Ah, we made it to week two of boatbuilding school. The morning lecture is in danger of imparting wisdom, while the remainder of any given day has been a lesson in relearning the art of simplicity, or so it would seem. Joining disparate planks is hardly a new avocation. Want a chest, house, or ship to come together? Outside of plastics and Three-D printing, the time-tested solution is cutting timber to appropriate dimensions and then securing planks to one another.
This seems a relatively straightforward process, until someone takes away the power tools and renders Mr. Edison—the man who brought us saws that don’t make you sweat—a pleasant memory that will not be indulged anytime in the immediate future. Confronted with a request to create half-laps, mitered joints, dove tails and a scattering of variations of the same, the dash is on to master chisel, plane and Japanese saws.
I like to think I am a relatively patient person—at least when it comes to woodworking. Rather than demand an expediency afforded by the latest laptop, router and wizards at Google, I am satisfied with assembling projects large and small via imagination and a table saw. Alas, the latter has been removed from my life, at least for the time being. Joints that would require 15 minutes and some careful adjustment of the blade and table fence now burn up three hours of my day. To be forthcoming, I have rendered a hefty white pine sawdust and firewood scrap assortment while in search of a perfect straight line and a “simple” flat surface.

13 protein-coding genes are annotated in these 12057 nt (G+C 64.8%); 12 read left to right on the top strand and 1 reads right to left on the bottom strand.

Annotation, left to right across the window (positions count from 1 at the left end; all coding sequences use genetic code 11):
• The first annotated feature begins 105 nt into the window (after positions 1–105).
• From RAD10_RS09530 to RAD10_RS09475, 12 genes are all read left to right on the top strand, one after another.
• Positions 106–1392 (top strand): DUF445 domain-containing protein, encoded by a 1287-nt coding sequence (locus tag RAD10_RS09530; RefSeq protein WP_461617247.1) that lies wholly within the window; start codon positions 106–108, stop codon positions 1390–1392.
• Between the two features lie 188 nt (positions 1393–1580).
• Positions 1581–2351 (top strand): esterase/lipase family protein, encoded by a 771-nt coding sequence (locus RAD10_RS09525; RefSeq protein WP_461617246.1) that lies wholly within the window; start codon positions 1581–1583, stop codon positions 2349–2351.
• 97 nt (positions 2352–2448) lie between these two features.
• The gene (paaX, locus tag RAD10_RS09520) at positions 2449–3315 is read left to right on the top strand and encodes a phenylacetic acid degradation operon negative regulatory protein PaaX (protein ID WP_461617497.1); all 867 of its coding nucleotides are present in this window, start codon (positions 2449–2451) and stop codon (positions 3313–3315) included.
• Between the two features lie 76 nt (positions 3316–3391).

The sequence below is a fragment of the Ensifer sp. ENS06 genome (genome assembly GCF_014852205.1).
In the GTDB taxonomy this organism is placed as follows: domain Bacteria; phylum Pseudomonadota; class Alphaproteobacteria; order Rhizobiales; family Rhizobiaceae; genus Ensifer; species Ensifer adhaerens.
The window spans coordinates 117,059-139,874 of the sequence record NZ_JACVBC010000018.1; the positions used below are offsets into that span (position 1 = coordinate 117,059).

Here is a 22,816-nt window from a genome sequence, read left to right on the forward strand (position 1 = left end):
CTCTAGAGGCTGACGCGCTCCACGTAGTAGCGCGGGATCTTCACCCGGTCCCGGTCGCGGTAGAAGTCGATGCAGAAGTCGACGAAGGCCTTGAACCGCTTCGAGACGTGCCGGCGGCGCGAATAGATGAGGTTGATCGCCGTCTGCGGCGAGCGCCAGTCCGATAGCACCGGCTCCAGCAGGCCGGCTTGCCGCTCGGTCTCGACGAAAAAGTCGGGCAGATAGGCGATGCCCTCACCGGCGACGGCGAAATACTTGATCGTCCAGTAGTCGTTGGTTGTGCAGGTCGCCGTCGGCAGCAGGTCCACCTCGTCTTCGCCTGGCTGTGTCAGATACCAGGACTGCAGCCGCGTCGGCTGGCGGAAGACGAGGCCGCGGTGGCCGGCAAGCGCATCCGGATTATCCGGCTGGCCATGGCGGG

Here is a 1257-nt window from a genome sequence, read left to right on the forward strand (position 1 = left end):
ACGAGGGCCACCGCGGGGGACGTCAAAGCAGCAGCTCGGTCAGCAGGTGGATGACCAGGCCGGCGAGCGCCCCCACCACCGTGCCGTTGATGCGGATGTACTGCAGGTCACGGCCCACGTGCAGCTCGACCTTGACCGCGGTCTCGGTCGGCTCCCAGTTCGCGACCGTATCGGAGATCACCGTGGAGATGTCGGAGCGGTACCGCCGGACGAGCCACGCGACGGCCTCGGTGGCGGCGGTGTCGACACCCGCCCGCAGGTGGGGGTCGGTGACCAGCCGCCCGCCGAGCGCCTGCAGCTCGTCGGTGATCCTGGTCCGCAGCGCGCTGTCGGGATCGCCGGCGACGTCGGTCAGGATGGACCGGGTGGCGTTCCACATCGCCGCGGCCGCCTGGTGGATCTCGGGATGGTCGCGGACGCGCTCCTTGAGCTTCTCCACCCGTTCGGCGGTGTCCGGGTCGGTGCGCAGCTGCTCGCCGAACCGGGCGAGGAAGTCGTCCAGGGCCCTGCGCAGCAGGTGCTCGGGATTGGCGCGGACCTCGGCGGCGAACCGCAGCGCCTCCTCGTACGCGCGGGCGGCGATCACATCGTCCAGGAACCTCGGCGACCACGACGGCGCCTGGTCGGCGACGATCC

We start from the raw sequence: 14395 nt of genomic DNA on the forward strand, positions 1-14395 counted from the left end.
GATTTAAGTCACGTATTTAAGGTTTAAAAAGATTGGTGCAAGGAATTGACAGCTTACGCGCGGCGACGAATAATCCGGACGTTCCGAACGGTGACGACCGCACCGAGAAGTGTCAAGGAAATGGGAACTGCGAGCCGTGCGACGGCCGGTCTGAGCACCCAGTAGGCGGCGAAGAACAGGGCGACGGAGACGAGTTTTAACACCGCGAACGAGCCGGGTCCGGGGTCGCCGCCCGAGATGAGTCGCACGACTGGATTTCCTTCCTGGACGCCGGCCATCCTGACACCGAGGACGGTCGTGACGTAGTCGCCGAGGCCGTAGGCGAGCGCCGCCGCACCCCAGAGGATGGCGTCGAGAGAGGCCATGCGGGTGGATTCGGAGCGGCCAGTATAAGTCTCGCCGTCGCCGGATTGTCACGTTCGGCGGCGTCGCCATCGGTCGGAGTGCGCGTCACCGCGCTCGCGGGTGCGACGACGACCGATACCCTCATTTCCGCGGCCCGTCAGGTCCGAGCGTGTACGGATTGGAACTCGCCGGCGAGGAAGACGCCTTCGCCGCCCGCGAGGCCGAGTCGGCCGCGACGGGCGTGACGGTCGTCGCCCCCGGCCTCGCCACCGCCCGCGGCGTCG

Another note of wisdom, BEWARE THE CHISEL. Having spent no small amount of time preparing the chisels via 500 grit sandpaper and a wet stone, these tools are ready for a close shave. Timbers are less cooperative, particularly when you add knots and a grain that does not match across the width of a plank. The seemingly sharp chisels are now blunt instruments that, when even slightly misapplied, become a great way to cut nifty slices on the end of one’s fingers. Despite this fingernail art, no band aids or blue paint tape (a general contractor’s solution to on-site emergencies) on my fingers, yet. Oh sure, there are a few odd slices and indentations in my fingernails, but nothing worthy of a trip to the medicine cabinet or—worse yet—an emergency room.
Having managed to complete the week’s tasks in a semi-timely manner—the bevels took me four tries and more than a few choice of under-the-breadth comments—it was time to step back and contemplate what had been accomplished. A self-critique of my own work suggests there is reason aplenty for more practice. Standing in a space that rests over waters adjoining our Pacific coastline, I can think of no better place to indulge in this endeavor.
But before I wax poetic, back to the lessons learned. As much as I would like to think years of power tool exposure would have taught a few valuable lessons—14 inch band saws do not come from the store preassembled—the safety gurus lead a how to in handling seemingly benign hand tools followed by a lecture and quiz to demonstrate mastery of a drill press and band saw.
Think I passed.
So far I can drill holes about where they should be located and the band saw has a blade rotating with cutting teeth pointing in the right direction. Time to take a break and see the world. Off to Canada for turkey with family and a chance to wander the marinas of Vancouver. You can take the kid out of boat school, but you can’t take boats out of the kid.
Eric Anderson is a retired Air Force officer who can be found puttering in his shop when not scribbling on the keyboard. A new resident of Port Townsend, he is an avid sailor, struggling carpenter, and would-be writer.